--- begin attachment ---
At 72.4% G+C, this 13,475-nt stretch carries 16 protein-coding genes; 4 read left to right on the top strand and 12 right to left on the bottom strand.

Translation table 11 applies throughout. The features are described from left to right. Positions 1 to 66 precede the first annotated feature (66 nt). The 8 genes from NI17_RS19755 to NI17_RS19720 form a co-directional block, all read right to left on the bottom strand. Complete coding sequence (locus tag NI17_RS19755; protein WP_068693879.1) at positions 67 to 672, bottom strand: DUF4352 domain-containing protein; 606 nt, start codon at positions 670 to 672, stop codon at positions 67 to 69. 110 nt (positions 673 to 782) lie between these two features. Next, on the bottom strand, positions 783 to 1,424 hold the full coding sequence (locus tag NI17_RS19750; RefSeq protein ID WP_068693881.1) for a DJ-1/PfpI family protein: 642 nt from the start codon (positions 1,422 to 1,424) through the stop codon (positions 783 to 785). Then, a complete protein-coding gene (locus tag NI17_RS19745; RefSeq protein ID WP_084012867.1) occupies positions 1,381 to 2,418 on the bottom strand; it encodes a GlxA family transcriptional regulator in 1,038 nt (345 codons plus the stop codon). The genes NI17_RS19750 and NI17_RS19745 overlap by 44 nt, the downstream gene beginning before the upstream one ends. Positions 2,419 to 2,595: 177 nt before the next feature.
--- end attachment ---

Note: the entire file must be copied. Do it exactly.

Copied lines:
At 72.4% G+C, this 13,475-nt stretch carries 16 protein-coding genes; 4 read left to right on the top strand and 12 right to left on the bottom strand.

Translation table 11 applies throughout. The features are described from left to right. Positions 1 to 66 precede the first annotated feature (66 nt). The 8 genes from NI17_RS19755 to NI17_RS19720 form a co-directional block, all read right to left on the bottom strand. Complete coding sequence (locus tag NI17_RS19755; protein WP_068693879.1) at positions 67 to 672, bottom strand: DUF4352 domain-containing protein; 606 nt, start codon at positions 670 to 672, stop codon at positions 67 to 69. 110 nt (positions 673 to 782) lie between these two features. Next, on the bottom strand, positions 783 to 1,424 hold the full coding sequence (locus tag NI17_RS19750; RefSeq protein ID WP_068693881.1) for a DJ-1/PfpI family protein: 642 nt from the start codon (positions 1,422 to 1,424) through the stop codon (positions 783 to 785). Then, a complete protein-coding gene (locus tag NI17_RS19745; RefSeq protein ID WP_084012867.1) occupies positions 1,381 to 2,418 on the bottom strand; it encodes a GlxA family transcriptional regulator in 1,038 nt (345 codons plus the stop codon). The genes NI17_RS19750 and NI17_RS19745 overlap by 44 nt, the downstream gene beginning before the upstream one ends. Positions 2,419 to 2,595: 177 nt before the next feature.